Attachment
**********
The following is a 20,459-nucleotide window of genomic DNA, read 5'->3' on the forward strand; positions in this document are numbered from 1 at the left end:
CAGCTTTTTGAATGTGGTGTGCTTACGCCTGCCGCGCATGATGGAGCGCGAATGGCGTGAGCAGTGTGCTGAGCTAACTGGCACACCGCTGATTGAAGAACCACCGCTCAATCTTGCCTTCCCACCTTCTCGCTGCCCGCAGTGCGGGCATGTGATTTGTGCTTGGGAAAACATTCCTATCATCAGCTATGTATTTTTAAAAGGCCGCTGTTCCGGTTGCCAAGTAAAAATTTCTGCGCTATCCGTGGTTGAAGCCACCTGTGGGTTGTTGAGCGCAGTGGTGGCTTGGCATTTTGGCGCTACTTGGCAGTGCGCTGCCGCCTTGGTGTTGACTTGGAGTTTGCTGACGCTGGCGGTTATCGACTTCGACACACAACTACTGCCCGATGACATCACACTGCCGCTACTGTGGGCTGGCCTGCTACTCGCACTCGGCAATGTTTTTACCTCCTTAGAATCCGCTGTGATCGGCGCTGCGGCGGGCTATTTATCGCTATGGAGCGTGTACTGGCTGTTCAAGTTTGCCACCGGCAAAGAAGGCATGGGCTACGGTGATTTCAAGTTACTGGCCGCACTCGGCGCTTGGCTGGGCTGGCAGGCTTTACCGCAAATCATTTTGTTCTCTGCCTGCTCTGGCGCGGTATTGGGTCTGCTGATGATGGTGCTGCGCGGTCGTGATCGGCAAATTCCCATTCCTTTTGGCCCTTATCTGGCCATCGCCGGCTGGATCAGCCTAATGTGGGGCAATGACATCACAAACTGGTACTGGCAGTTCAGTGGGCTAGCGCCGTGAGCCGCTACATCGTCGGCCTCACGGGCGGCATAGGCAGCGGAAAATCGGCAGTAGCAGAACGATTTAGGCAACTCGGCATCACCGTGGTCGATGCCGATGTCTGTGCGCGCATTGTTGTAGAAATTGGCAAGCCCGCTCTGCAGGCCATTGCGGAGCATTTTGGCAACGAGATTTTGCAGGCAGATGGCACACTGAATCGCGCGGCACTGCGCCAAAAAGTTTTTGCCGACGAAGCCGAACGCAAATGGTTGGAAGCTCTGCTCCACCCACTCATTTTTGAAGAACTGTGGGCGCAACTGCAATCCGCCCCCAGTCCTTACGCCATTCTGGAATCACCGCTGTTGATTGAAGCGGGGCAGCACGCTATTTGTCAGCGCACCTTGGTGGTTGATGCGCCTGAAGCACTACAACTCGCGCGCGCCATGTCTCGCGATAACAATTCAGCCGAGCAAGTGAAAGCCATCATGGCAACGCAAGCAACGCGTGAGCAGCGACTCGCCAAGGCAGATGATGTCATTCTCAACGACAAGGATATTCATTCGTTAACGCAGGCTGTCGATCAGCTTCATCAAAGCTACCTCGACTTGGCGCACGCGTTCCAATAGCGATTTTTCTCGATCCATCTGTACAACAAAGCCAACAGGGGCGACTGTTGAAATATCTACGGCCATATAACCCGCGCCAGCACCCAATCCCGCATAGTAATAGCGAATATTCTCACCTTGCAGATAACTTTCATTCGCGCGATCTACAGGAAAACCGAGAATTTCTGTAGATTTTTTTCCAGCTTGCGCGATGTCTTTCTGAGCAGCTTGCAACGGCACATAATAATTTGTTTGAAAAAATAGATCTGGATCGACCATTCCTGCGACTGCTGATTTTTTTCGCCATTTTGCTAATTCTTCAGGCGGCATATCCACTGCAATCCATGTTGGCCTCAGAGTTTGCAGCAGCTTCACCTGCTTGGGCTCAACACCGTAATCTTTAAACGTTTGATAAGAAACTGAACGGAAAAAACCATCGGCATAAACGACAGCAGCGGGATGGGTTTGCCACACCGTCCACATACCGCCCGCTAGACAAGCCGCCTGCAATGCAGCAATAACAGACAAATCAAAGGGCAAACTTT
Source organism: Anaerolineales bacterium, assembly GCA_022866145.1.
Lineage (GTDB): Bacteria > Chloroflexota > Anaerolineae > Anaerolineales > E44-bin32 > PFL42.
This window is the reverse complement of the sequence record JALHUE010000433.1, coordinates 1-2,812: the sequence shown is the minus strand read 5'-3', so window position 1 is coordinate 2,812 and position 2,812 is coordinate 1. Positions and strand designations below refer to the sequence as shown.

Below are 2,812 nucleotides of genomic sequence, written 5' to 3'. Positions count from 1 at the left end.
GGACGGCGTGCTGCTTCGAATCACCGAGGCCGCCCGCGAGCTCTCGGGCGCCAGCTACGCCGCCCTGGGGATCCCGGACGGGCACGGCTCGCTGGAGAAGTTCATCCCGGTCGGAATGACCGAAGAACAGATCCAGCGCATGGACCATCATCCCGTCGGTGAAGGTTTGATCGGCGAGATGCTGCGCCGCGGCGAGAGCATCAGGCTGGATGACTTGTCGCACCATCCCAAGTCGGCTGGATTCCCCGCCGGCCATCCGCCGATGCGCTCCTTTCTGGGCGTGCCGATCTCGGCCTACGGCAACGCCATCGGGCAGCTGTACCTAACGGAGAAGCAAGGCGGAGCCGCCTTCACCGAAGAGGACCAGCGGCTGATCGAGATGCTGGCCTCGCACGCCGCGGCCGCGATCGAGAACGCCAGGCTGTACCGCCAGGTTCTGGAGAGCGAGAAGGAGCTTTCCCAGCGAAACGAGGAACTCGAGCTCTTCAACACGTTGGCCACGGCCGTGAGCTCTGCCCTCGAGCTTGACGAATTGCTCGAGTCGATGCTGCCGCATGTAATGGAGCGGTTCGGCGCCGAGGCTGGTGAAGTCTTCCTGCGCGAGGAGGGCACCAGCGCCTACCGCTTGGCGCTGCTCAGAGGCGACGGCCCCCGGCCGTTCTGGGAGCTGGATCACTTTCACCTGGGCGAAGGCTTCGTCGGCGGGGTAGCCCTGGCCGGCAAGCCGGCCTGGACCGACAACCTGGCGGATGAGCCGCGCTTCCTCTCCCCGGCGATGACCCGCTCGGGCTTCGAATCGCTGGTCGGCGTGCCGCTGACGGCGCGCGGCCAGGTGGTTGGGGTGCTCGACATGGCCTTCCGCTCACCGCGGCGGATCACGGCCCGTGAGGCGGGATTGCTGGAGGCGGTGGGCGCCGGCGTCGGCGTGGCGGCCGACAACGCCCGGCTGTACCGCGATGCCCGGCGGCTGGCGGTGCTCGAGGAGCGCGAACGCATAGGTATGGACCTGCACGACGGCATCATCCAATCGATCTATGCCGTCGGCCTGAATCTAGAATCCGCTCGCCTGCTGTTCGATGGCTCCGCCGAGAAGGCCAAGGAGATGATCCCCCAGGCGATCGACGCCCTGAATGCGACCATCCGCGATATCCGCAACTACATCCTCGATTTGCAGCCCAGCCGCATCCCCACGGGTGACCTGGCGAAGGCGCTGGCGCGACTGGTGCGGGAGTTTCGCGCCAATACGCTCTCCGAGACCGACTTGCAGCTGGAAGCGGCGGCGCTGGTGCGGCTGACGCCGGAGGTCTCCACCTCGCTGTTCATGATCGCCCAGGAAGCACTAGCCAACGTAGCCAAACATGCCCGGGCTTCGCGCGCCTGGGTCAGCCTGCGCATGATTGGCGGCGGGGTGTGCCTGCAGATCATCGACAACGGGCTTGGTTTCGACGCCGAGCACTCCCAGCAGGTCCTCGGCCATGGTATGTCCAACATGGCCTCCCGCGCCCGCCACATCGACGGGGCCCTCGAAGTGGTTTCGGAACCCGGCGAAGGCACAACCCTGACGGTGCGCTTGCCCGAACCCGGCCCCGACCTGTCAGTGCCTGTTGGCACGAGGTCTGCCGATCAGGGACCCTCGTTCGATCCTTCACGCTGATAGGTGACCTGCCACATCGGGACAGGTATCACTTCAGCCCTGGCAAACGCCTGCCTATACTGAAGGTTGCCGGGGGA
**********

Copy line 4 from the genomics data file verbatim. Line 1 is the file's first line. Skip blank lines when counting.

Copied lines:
Lineage (GTDB): Bacteria > Chloroflexota > Anaerolineae > Anaerolineales > E44-bin32 > PFL42.